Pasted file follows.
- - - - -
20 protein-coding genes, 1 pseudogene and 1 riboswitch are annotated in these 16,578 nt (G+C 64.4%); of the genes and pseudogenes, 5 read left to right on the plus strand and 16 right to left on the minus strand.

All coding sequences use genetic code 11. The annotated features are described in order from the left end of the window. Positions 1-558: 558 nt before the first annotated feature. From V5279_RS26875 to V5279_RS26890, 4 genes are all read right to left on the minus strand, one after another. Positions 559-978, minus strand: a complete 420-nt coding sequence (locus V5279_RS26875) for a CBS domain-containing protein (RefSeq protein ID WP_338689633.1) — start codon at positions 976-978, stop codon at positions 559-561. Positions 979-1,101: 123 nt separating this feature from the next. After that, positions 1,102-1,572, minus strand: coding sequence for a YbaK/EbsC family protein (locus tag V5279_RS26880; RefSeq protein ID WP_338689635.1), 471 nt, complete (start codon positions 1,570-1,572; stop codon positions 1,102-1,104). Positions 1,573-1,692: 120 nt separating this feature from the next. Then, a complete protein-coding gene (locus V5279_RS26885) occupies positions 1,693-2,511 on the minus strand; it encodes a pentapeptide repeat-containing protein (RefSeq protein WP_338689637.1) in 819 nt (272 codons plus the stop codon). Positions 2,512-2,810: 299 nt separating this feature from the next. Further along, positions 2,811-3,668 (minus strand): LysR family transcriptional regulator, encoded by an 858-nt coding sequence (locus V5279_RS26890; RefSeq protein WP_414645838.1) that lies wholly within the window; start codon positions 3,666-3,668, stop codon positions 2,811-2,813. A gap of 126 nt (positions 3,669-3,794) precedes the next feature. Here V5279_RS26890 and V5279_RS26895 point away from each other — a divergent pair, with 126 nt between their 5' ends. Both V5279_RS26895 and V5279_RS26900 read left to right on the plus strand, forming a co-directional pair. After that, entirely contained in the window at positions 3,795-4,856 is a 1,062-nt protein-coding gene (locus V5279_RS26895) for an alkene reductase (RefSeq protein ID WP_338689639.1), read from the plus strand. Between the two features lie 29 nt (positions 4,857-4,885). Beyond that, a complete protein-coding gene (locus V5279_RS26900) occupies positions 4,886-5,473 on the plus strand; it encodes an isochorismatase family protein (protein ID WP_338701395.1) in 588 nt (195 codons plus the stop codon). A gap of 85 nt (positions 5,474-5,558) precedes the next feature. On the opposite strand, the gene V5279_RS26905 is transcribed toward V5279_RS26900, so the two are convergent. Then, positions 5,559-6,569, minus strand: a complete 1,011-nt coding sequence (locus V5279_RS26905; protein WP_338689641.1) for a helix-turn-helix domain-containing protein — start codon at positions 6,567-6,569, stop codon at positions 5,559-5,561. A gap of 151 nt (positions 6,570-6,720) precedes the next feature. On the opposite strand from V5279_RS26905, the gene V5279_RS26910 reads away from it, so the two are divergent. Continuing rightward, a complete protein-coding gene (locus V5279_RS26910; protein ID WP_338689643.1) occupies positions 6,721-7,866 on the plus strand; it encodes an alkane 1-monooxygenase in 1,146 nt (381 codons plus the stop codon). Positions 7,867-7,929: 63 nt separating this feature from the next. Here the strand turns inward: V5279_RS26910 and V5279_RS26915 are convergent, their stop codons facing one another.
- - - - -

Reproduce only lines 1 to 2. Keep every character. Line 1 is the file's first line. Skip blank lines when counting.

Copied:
20 protein-coding genes, 1 pseudogene and 1 riboswitch are annotated in these 16,578 nt (G+C 64.4%); of the genes and pseudogenes, 5 read left to right on the plus strand and 16 right to left on the minus strand.

All coding sequences use genetic code 11. The annotated features are described in order from the left end of the window. Positions 1-558: 558 nt before the first annotated feature. From V5279_RS26875 to V5279_RS26890, 4 genes are all read right to left on the minus strand, one after another. Positions 559-978, minus strand: a complete 420-nt coding sequence (locus V5279_RS26875) for a CBS domain-containing protein (RefSeq protein ID WP_338689633.1) — start codon at positions 976-978, stop codon at positions 559-561. Positions 979-1,101: 123 nt separating this feature from the next. After that, positions 1,102-1,572, minus strand: coding sequence for a YbaK/EbsC family protein (locus tag V5279_RS26880; RefSeq protein ID WP_338689635.1), 471 nt, complete (start codon positions 1,570-1,572; stop codon positions 1,102-1,104). Positions 1,573-1,692: 120 nt separating this feature from the next. Then, a complete protein-coding gene (locus V5279_RS26885) occupies positions 1,693-2,511 on the minus strand; it encodes a pentapeptide repeat-containing protein (RefSeq protein WP_338689637.1) in 819 nt (272 codons plus the stop codon). Positions 2,512-2,810: 299 nt separating this feature from the next. Further along, positions 2,811-3,668 (minus strand): LysR family transcriptional regulator, encoded by an 858-nt coding sequence (locus V5279_RS26890; RefSeq protein WP_414645838.1) that lies wholly within the window; start codon positions 3,666-3,668, stop codon positions 2,811-2,813. A gap of 126 nt (positions 3,669-3,794) precedes the next feature. Here V5279_RS26890 and V5279_RS26895 point away from each other — a divergent pair, with 126 nt between their 5' ends. Both V5279_RS26895 and V5279_RS26900 read left to right on the plus strand, forming a co-directional pair. After that, entirely contained in the window at positions 3,795-4,856 is a 1,062-nt protein-coding gene (locus V5279_RS26895) for an alkene reductase (RefSeq protein ID WP_338689639.1), read from the plus strand. Between the two features lie 29 nt (positions 4,857-4,885). Beyond that, a complete protein-coding gene (locus V5279_RS26900) occupies positions 4,886-5,473 on the plus strand; it encodes an isochorismatase family protein (protein ID WP_338701395.1) in 588 nt (195 codons plus the stop codon). A gap of 85 nt (positions 5,474-5,558) precedes the next feature. On the opposite strand, the gene V5279_RS26905 is transcribed toward V5279_RS26900, so the two are convergent. Then, positions 5,559-6,569, minus strand: a complete 1,011-nt coding sequence (locus V5279_RS26905; protein WP_338689641.1) for a helix-turn-helix domain-containing protein — start codon at positions 6,567-6,569, stop codon at positions 5,559-5,561. A gap of 151 nt (positions 6,570-6,720) precedes the next feature. On the opposite strand from V5279_RS26905, the gene V5279_RS26910 reads away from it, so the two are divergent. Continuing rightward, a complete protein-coding gene (locus V5279_RS26910; protein ID WP_338689643.1) occupies positions 6,721-7,866 on the plus strand; it encodes an alkane 1-monooxygenase in 1,146 nt (381 codons plus the stop codon). Positions 7,867-7,929: 63 nt separating this feature from the next. Here the strand turns inward: V5279_RS26910 and V5279_RS26915 are convergent, their stop codons facing one another.